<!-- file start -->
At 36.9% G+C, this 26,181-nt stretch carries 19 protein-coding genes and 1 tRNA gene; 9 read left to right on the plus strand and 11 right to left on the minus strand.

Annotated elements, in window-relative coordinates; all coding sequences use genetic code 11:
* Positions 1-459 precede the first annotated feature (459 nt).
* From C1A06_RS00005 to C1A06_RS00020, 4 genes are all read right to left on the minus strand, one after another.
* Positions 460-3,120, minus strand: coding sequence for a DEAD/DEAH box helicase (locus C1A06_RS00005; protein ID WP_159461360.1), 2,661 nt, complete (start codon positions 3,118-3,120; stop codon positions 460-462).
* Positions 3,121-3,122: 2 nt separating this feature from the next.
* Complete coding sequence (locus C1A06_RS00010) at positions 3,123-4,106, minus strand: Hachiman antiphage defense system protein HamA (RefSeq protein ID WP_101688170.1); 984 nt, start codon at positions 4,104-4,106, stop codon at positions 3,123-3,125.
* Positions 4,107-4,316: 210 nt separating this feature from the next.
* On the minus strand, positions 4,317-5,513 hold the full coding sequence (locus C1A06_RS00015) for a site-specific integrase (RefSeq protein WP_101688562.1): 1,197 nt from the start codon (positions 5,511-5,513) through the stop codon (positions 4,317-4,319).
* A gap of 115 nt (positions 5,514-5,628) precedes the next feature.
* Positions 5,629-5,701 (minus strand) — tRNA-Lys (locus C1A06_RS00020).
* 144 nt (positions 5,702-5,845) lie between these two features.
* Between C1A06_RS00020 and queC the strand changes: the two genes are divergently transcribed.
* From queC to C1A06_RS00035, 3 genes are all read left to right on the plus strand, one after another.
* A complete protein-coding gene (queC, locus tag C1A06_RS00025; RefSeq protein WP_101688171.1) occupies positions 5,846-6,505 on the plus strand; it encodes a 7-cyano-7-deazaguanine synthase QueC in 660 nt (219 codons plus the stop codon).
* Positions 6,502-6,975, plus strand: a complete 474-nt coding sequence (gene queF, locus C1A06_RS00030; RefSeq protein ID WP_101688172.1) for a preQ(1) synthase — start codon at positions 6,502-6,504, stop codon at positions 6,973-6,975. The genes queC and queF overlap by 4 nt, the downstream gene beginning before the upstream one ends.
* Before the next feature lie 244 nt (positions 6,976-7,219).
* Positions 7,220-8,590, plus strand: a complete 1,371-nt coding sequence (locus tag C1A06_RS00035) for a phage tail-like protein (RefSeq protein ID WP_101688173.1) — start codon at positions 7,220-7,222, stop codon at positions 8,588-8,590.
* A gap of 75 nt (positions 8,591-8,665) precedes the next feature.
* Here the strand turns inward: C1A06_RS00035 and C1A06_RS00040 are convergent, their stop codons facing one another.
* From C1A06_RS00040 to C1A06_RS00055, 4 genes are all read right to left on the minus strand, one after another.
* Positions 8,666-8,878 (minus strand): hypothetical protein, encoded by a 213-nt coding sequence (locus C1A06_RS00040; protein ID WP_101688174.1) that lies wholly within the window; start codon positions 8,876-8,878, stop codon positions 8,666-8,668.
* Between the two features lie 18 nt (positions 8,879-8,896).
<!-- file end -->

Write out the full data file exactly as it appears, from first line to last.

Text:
At 36.9% G+C, this 26,181-nt stretch carries 19 protein-coding genes and 1 tRNA gene; 9 read left to right on the plus strand and 11 right to left on the minus strand.

Annotated elements, in window-relative coordinates; all coding sequences use genetic code 11:
* Positions 1-459 precede the first annotated feature (459 nt).
* From C1A06_RS00005 to C1A06_RS00020, 4 genes are all read right to left on the minus strand, one after another.
* Positions 460-3,120, minus strand: coding sequence for a DEAD/DEAH box helicase (locus C1A06_RS00005; protein ID WP_159461360.1), 2,661 nt, complete (start codon positions 3,118-3,120; stop codon positions 460-462).
* Positions 3,121-3,122: 2 nt separating this feature from the next.
* Complete coding sequence (locus C1A06_RS00010) at positions 3,123-4,106, minus strand: Hachiman antiphage defense system protein HamA (RefSeq protein ID WP_101688170.1); 984 nt, start codon at positions 4,104-4,106, stop codon at positions 3,123-3,125.
* Positions 4,107-4,316: 210 nt separating this feature from the next.
* On the minus strand, positions 4,317-5,513 hold the full coding sequence (locus C1A06_RS00015) for a site-specific integrase (RefSeq protein WP_101688562.1): 1,197 nt from the start codon (positions 5,511-5,513) through the stop codon (positions 4,317-4,319).
* A gap of 115 nt (positions 5,514-5,628) precedes the next feature.
* Positions 5,629-5,701 (minus strand) — tRNA-Lys (locus C1A06_RS00020).
* 144 nt (positions 5,702-5,845) lie between these two features.
* Between C1A06_RS00020 and queC the strand changes: the two genes are divergently transcribed.
* From queC to C1A06_RS00035, 3 genes are all read left to right on the plus strand, one after another.
* A complete protein-coding gene (queC, locus tag C1A06_RS00025; RefSeq protein WP_101688171.1) occupies positions 5,846-6,505 on the plus strand; it encodes a 7-cyano-7-deazaguanine synthase QueC in 660 nt (219 codons plus the stop codon).
* Positions 6,502-6,975, plus strand: a complete 474-nt coding sequence (gene queF, locus C1A06_RS00030; RefSeq protein ID WP_101688172.1) for a preQ(1) synthase — start codon at positions 6,502-6,504, stop codon at positions 6,973-6,975. The genes queC and queF overlap by 4 nt, the downstream gene beginning before the upstream one ends.
* Before the next feature lie 244 nt (positions 6,976-7,219).
* Positions 7,220-8,590, plus strand: a complete 1,371-nt coding sequence (locus tag C1A06_RS00035) for a phage tail-like protein (RefSeq protein ID WP_101688173.1) — start codon at positions 7,220-7,222, stop codon at positions 8,588-8,590.
* A gap of 75 nt (positions 8,591-8,665) precedes the next feature.
* Here the strand turns inward: C1A06_RS00035 and C1A06_RS00040 are convergent, their stop codons facing one another.
* From C1A06_RS00040 to C1A06_RS00055, 4 genes are all read right to left on the minus strand, one after another.
* Positions 8,666-8,878 (minus strand): hypothetical protein, encoded by a 213-nt coding sequence (locus C1A06_RS00040; protein ID WP_101688174.1) that lies wholly within the window; start codon positions 8,876-8,878, stop codon positions 8,666-8,668.
* Between the two features lie 18 nt (positions 8,879-8,896).